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How to be Successful in Teaching English Online




Teaching online is the new normal after the Coronavirus lockdown, whether you are a travelling TEFL teacher whose plans for 2020 have been thrown into disarray or, someone who has been keen to sidestep into online teaching for a number of reasons other than Covid.   

Taking TEFL online requires an understanding of some considerations which just don’t apply to face to face in the classroom. These can make or break a successful online TEFL career.  For many TEFL teachers, their focus is often all about how to deliver effective online content but there are other aspects which are less obvious and which are worth considering if you really want to make a success of your digital teaching career.

Be aware of the separate concept of digital literacy

The level of digital literacy is going to vary from student to student based mainly on their age and where they are in the world.  You may find they are much less familiar with online tools or, in the alternative, have a knowledge that far exceeds your own.  It is important not to pitch the digital input from the student too high or you will just ultimately end up in putting them off and losing customers.  It can be easy to get wrapped up in techniques like asking pupils to annotate on the screen, add their own images or upload other things which may simply be beyond them.

Some researchers say that too much emphasis on technology can actually distract from the learning so maybe just introduce one tool and let that bed in before you move onto something else,  Use a demonstration if you think that would help by sharing your screen or pre-recording a short clip.

Always understand what the learners are seeing on their devices; compatibility is important and you also need to make sure students know how to edit, annotate, share and save documents whether they are using a phone, tablet or laptop – never assume knowledge.  If you are pairing students together in an online classroom setting, try and match students who are similarly placed from an IT perspective so that one of the two is not placed at a distinct disadvantage.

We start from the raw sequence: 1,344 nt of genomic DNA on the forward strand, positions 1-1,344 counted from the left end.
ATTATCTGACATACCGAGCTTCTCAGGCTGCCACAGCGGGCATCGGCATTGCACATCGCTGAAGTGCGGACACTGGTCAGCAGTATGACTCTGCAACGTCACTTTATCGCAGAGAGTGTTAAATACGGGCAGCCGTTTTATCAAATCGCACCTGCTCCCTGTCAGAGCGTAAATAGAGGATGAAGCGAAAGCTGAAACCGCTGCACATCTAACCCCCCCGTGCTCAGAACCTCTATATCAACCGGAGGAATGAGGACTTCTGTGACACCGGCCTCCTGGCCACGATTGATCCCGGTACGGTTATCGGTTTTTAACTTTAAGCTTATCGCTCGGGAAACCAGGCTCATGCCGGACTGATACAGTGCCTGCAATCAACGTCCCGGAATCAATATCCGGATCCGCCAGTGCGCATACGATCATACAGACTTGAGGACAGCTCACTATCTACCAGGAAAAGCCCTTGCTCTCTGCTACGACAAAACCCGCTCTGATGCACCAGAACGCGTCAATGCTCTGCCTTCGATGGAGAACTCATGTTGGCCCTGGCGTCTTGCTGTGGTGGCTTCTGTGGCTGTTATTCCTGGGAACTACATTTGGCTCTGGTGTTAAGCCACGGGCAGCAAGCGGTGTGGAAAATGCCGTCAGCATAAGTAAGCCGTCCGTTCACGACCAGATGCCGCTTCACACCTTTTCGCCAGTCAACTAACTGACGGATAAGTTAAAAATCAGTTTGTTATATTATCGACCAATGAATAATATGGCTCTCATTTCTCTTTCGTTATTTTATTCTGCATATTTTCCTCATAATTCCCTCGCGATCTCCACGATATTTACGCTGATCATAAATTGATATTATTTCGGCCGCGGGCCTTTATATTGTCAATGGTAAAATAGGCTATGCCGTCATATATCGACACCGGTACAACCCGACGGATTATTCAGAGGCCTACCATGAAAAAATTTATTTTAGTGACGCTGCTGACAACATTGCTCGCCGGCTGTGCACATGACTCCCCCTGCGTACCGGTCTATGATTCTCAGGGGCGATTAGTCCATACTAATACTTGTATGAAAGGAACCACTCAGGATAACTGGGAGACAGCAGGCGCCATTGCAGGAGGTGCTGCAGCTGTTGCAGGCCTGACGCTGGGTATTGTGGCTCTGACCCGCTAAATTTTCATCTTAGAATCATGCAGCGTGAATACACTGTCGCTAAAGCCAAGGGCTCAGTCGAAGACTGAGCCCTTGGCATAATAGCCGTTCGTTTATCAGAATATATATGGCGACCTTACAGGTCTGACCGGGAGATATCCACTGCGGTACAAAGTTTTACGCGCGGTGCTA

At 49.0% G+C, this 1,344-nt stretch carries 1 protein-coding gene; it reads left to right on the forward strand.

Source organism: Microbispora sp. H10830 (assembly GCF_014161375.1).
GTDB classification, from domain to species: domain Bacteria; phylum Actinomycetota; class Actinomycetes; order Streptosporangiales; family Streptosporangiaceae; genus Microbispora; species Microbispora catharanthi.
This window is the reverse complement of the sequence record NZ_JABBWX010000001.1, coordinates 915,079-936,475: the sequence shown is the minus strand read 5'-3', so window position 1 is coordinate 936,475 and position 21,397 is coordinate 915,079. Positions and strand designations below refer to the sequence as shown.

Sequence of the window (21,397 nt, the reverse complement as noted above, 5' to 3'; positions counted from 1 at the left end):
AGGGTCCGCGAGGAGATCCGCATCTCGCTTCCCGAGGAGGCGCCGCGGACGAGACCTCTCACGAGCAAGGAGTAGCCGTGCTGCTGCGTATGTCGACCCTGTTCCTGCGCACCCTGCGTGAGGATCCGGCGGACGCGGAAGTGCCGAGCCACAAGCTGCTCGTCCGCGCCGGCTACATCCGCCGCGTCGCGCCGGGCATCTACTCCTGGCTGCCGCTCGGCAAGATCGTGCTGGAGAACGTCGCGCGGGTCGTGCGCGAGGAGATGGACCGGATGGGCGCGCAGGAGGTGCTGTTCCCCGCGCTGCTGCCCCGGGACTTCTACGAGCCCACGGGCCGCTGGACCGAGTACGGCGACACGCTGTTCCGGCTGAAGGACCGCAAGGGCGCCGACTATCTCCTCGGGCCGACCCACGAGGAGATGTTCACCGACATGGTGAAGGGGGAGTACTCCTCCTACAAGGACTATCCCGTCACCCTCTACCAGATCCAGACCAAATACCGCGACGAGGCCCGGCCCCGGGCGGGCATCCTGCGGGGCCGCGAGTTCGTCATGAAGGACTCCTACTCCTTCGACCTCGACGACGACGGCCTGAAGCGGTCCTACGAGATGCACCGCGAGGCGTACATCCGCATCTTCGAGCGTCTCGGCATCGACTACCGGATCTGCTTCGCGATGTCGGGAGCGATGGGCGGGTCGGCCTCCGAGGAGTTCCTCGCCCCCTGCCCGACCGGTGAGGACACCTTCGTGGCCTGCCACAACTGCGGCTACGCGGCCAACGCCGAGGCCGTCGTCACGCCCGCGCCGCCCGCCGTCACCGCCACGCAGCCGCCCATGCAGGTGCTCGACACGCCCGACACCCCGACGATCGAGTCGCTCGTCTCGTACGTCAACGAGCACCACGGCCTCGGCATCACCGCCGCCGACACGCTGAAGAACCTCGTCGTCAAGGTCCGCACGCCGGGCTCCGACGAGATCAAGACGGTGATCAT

Engaging online learners

When you are teaching online, the usual classroom dynamic is missing, this is the time that students would normally chat to each other before and after lessons when they are physically in the same location.  It can be really helpful to foster these social interactions so that the class can relate to one another – learning will be significantly enhanced as a result. Here are some helpful techniques:-

  • Use ice breakers and personalisation tasks to create an online presence for each student – these activities are often used at conferences and conventions where a group of people are introduced to each other for the first time.  This can work equally well online and is probably even more essential to the separation imposed by remote learning
  • Be enthusiastic about your students and the different topics – it can be easy to let the screen become a barrier, work hard to create a real classroom atmosphere
  • Know your students and refer to elements of this knowledge during the tasks and activities on the curriculum – this fosters empathy and inclusiveness
  • Find out what is worrying or concerning your students and address their fears and suggestions positively
  • Give ongoing feedback which is continuous and regular
  • Make space in the sessions for humour and social interaction

Understanding the digital medium

For book purists, a Kindle or indeed any screen will never replace the real thing.  Apart from the feel and scent of a new book, the concept of turning the pages and handling the book is totally different from reading the same words on a screen.  We process the information differently which is why writing and presentation for the internet are completely different from how the same information may be presented in a book, magazine or hard copy document.

Blocks of text will blur the eyes of your students and switch them off.  Keep sections of text and the length of sentences much shorter than you might otherwise.  Introduce varied digital techniques but don’t introduce too many new things at once otherwise it can become muddled and confusing for the students.

Students’ progress needs to be checked more frequently